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7 Ways to Overcome Podcaster’s Block (Yeah, That’s a Thing)


I have no idea what to write.

No, seriously. I came up with a couple of topics for the column this time, and discarded them. I even got about two paragraphs into one of them before realizing it was terrible. I’m sitting in a hotel room in Idaho Falls, Idaho. My family and I are here for my brother-in-law’s wedding, and I’m up here in the room trying to bash out an article. Oh, don’t worry – there’s nothing important going on right now that I’m skipping out on. This was planned downtime. So, here I am.

I’m completely stuck. I have no idea what to write.

I’ve tried my hand at being a writer; a novelist, even. In fact, I have a terrible novel sitting on my hard drive that will never, ever be published. I’ve tried being a blogger. I know what writer’s block looks like… oh, yes, yes, I do.

There are times when I sit down in my studio at home, turn on the microphone and realize I have no idea what to talk about. Some shows are easy: Geek Dads Weekly “writes” itself, and Yet Another Weight Loss Show is just a recap of my dieting efforts during the week prior. But other shows that I produce? Writer’s block is real, and it translates perfectly to podcasting (much to my dismay).

Here then, are my tips for overcoming… podcaster’s block. Yeah, that’s what I’ll call it!

  • Get a portable recorder if you don’t have one. Changing your location will change your state of mind and can open up the creativity. Record something outside, or at the local mall, or at a coffee shop. Something different.
  • Babble. Babble into the mic like an infant. Make strange, random noises. Much like simply scribbling your pen on paper can break writer’s block, making noise can stimulate your brain and get you going in the right direction.
  • Check your email. Oh, I know, this is supposedly one of those things that all the productivity gurus warn you about. Don’t check your email!!! You’ll get distracted from your task!!! Yeah, you will. And that’s not a bad thing when you’re trying to deal with a creative block. Anything you can do to make yourself think is a good thing here.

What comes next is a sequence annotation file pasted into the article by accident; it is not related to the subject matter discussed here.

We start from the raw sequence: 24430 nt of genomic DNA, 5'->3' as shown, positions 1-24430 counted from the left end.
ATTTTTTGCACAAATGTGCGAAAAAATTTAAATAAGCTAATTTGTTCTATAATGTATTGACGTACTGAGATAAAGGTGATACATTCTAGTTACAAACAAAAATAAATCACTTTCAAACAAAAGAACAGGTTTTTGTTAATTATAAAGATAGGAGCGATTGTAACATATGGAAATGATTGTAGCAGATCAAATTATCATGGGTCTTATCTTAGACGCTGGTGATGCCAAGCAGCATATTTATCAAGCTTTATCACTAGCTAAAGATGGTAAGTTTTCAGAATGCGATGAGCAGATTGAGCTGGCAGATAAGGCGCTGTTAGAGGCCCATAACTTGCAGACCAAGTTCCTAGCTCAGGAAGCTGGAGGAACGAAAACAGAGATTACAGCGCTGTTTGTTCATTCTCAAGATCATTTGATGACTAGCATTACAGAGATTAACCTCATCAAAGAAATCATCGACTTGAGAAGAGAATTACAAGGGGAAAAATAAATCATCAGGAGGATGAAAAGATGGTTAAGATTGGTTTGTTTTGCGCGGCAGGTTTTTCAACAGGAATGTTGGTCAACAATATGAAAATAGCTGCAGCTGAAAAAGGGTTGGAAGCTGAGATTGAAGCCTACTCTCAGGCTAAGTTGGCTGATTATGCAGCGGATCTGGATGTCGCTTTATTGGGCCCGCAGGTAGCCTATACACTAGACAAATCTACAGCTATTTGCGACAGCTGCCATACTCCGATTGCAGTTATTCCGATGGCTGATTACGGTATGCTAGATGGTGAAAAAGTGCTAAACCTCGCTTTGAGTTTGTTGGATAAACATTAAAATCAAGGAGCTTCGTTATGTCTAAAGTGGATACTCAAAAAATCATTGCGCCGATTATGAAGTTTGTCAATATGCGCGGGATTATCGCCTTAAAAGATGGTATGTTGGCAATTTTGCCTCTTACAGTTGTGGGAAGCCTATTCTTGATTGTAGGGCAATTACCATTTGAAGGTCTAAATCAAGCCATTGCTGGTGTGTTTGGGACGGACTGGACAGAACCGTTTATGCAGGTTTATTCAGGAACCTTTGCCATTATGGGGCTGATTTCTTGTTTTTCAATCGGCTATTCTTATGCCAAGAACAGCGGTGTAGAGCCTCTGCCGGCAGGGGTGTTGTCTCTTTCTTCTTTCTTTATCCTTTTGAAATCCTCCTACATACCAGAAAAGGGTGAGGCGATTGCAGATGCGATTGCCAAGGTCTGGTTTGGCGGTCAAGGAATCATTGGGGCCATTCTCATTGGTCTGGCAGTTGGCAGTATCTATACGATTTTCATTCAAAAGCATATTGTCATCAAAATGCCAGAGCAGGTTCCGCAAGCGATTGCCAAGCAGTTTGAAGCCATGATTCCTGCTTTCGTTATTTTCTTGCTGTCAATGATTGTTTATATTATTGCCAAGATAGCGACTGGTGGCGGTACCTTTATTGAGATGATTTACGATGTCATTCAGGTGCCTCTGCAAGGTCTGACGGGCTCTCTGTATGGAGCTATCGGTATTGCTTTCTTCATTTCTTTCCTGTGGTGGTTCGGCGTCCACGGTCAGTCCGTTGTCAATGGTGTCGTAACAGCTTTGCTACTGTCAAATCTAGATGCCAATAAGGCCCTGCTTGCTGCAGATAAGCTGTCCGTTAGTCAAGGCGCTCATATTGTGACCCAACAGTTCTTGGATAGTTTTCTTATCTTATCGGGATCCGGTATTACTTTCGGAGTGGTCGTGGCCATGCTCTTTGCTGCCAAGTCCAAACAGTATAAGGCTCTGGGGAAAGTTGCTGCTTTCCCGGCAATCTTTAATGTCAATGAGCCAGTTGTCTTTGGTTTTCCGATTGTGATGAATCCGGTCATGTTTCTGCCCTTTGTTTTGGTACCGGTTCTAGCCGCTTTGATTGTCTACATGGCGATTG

• Walk away. I mean literally, walk away from the microphone. Go outside, walk around your house or apartment building twice. Really look around; think about what you’re looking at.
  • Have a drink. A nice glass of wine can do wonders for the creative soul. Remember though, we’re trying to podcast here, so drinking carries risks. The goal is to loosen up a little bit, not to drink enough that you slur your words and make it impossible to record a straight show. Also, if you’re podcasting for your employer, bringing wine to work is usually frowned upon unless you’re upper management, so be careful.
  • Ask for help. Call your spouse or your significant other and tell them you’re stuck. Send an email to some friends asking for topics. Writers often won’t do this because what they’re writing is still in progress – but you’re trying to rock the mic. Turn to your audience. Ask them what kinds of things they want you to talk about. They’ll tell you.
  • Do a show about how you don’t know what to talk about, then turn it into an episode listing your favorite ways to break writer’s – or podcaster’s – block.

Hey, look! I figured out what to write about!

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